Seyfarth Synopsis: Do ambulance drivers working twenty-four hour shifts have to be available all twenty-four hours, even when they’re eating or resting? The Ninth Circuit wants the California Supreme Court’s opinion.
A former ambulance driver in California filed a claim alleging violations of federal and state wage and hour laws. Dylan Stewart worked for San Luis Ambulance, Inc. (SLA) under a written agreement requiring him to work twenty-four hour shifts, during which time he was required to be on duty and ready to respond to emergency calls that could come in at any time, but not to actively perform work for all twenty-four hours. Stewart acknowledged that he was paid for all twenty-four hours of his shifts, “irrespective of whether he was responding to emergencies; engaging in other employment related duties; or eating, sleeping, or enjoying leisure at the ambulance station.” His employment records and activity logs reflected that he was able to take meal and rest breaks on every shift. However, Stewart claimed that he was entitled to “compensation for an additional two hours of work for each day that he worked without proper meal or rest periods,” as well as to penalties for his former employer’s alleged failure to timely or accurately pay him premium wages.
The District Court ruled against Stewart, granting summary judgment to the ambulance service. Stewart appealed, and the Ninth Circuit concluded that it was unable to rule on his case without clarification of the proper interpretation of a state wage order, in light of earlier California State Court precedent. In its order, in Stewart v. San Luis Ambulance, Inc., No. 15-56943 (9th Cir. 2017), the Ninth Circuit referred the case to the California Supreme Court for guidance on three questions under the California Labor Code:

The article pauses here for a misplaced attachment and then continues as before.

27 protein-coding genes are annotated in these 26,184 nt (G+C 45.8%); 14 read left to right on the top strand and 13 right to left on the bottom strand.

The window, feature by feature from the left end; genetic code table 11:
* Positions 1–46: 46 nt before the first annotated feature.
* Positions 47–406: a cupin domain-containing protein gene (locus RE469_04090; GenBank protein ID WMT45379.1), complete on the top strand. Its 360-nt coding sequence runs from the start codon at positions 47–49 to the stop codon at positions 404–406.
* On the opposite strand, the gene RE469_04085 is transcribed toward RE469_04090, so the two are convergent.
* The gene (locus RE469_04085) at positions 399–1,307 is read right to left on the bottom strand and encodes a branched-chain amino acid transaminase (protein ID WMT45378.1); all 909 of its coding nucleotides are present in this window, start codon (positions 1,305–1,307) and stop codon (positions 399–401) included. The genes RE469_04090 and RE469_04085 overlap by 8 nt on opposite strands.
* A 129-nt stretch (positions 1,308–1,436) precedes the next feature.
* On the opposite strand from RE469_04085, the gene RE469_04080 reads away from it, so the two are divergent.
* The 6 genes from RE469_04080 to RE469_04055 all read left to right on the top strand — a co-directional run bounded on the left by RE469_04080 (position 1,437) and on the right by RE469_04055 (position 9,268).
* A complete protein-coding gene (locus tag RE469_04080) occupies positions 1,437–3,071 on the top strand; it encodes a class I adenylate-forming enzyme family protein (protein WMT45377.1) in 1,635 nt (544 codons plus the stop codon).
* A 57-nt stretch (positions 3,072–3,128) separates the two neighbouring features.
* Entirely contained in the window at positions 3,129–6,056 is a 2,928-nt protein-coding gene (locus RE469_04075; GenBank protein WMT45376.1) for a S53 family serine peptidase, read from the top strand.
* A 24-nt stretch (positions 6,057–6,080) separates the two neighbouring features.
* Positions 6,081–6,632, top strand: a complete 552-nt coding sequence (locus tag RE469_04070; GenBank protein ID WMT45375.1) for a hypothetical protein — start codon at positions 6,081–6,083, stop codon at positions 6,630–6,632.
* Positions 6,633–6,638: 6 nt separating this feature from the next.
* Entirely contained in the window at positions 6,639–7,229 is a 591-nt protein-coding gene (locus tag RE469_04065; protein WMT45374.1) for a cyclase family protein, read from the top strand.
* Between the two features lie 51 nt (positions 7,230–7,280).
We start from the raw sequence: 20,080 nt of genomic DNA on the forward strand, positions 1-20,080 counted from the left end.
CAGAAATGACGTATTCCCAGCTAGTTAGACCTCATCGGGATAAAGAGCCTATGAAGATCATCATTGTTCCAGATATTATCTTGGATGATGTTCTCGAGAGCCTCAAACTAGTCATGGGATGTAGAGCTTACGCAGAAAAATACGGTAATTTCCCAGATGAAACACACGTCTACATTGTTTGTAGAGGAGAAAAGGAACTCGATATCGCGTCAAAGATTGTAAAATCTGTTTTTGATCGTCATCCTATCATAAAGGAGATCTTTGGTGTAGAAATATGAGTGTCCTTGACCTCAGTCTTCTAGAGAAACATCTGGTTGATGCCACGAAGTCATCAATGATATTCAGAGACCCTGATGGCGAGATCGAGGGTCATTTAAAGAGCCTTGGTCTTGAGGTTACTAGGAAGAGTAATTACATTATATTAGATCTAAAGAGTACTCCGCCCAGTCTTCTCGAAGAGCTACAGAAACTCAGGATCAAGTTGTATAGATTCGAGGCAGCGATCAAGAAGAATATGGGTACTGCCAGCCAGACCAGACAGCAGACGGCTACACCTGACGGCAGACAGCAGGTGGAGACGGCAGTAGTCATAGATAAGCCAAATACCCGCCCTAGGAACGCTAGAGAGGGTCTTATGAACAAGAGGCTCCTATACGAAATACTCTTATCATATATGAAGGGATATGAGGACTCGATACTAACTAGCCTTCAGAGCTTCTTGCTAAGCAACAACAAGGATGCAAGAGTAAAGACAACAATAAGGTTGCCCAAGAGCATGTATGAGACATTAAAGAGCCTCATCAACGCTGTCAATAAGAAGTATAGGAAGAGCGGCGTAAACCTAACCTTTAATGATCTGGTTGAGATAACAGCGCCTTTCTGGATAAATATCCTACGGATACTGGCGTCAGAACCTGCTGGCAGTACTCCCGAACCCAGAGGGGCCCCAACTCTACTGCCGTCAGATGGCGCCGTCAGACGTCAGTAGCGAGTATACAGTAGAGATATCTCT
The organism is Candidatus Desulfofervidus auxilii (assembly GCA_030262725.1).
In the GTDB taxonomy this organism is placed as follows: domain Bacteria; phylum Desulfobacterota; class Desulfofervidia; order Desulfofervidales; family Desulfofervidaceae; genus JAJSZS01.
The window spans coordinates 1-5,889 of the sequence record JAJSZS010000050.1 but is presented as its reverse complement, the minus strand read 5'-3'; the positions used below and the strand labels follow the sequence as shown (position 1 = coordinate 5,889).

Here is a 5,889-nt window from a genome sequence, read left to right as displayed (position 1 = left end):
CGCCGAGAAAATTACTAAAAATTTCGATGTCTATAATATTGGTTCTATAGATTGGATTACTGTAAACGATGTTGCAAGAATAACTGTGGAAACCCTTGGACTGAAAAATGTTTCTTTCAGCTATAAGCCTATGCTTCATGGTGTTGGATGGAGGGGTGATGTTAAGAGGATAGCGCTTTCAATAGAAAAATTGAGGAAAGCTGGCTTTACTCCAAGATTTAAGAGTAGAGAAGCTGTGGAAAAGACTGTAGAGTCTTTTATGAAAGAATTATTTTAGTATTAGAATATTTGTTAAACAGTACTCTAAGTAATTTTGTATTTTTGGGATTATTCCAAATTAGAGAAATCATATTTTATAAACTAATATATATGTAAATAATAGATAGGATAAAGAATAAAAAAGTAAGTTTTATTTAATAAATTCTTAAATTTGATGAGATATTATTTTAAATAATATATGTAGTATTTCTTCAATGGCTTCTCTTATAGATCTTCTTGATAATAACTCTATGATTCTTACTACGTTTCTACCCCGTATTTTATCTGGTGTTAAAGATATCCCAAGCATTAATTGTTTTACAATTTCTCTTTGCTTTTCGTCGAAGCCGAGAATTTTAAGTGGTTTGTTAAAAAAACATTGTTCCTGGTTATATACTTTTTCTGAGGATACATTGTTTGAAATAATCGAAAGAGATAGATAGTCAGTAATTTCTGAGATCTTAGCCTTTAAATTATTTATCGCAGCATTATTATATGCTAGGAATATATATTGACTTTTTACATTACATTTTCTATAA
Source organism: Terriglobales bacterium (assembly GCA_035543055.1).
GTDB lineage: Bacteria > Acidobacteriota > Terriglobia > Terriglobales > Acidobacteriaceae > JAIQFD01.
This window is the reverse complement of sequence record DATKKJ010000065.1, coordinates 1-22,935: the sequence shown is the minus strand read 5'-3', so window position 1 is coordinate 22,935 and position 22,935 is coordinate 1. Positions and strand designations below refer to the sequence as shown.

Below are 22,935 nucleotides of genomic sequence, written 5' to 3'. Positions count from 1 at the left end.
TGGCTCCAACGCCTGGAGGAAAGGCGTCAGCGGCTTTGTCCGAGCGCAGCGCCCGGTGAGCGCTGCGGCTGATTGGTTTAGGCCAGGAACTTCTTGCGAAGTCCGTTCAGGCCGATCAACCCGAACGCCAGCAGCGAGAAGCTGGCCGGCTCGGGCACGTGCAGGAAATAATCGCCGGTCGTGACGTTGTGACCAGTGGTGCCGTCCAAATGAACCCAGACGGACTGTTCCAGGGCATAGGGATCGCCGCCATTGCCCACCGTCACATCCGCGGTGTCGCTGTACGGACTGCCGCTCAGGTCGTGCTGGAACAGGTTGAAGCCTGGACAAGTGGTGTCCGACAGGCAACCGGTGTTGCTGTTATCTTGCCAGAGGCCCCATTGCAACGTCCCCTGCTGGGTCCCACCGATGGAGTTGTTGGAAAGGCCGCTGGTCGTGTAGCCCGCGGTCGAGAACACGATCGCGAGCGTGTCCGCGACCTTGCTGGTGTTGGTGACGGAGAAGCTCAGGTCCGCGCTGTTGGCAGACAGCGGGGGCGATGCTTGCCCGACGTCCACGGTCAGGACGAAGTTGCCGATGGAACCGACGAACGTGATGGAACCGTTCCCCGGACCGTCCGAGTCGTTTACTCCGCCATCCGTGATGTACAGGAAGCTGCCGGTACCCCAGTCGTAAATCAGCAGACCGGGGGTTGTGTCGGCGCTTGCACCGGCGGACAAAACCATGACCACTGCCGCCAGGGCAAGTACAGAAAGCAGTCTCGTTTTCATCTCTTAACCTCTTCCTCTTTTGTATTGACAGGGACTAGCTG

1) Must an ambulance service relieve attendants of the obligation to be available to respond to emergency calls that come in while the attendant is on a rest period during a four hour shift?
2) May an ambulance service require attendants working 24-hour shifts to be available to respond to emergency calls that come in while the attendant is on a meal break, without a written agreement containing an on-duty meal period revocation clause?
3) Does an employee have a claim for violation of the obligation to pay a “premium wage” for meal periods, when the employer does not include the premium wage in the employee’s pay or pay statements?
The Ninth Circuit asked the California Supreme Court to weigh in on the questions in light of conflicting authority between State wage orders and State court precedent. The Ninth Circuit instructed the parties to notify it within fourteen days of the California Supreme Court’s acceptance or rejection of certification, and again within fourteen days if the Court issues an opinion, but no other timeline was given in which court-watchers might expect the California Supreme Court to act.
In other words…. Stay tuned. We will continue to watch this case with interest.
For further discussion of California-specific employment cases and issues, check out Seyfarth’s California Peculiarities Employment Law Blog.